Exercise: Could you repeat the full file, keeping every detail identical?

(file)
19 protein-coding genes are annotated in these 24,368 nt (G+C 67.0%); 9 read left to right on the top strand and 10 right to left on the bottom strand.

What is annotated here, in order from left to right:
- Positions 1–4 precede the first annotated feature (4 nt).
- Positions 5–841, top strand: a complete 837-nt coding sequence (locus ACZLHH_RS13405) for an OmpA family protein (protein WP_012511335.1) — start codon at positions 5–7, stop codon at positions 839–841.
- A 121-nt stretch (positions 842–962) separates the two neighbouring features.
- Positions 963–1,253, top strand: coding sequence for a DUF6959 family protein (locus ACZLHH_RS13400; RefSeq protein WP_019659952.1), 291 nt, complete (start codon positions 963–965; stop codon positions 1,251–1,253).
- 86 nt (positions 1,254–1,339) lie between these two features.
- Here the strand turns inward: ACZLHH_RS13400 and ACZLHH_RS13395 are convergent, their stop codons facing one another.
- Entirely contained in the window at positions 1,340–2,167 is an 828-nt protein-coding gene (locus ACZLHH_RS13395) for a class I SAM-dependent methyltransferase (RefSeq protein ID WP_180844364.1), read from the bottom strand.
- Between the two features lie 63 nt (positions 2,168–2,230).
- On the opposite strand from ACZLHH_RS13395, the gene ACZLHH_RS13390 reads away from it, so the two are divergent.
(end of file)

19 protein-coding genes are annotated in these 24,368 nt (G+C 67.0%); 9 read left to right on the top strand and 10 right to left on the bottom strand.

What is annotated here, in order from left to right:
- Positions 1–4 precede the first annotated feature (4 nt).
- Positions 5–841, top strand: a complete 837-nt coding sequence (locus ACZLHH_RS13405) for an OmpA family protein (protein WP_012511335.1) — start codon at positions 5–7, stop codon at positions 839–841.
- A 121-nt stretch (positions 842–962) separates the two neighbouring features.
- Positions 963–1,253, top strand: coding sequence for a DUF6959 family protein (locus ACZLHH_RS13400; RefSeq protein WP_019659952.1), 291 nt, complete (start codon positions 963–965; stop codon positions 1,251–1,253).
- 86 nt (positions 1,254–1,339) lie between these two features.
- Here the strand turns inward: ACZLHH_RS13400 and ACZLHH_RS13395 are convergent, their stop codons facing one another.
- Entirely contained in the window at positions 1,340–2,167 is an 828-nt protein-coding gene (locus ACZLHH_RS13395) for a class I SAM-dependent methyltransferase (RefSeq protein ID WP_180844364.1), read from the bottom strand.
- Between the two features lie 63 nt (positions 2,168–2,230).
- On the opposite strand from ACZLHH_RS13395, the gene ACZLHH_RS13390 reads away from it, so the two are divergent.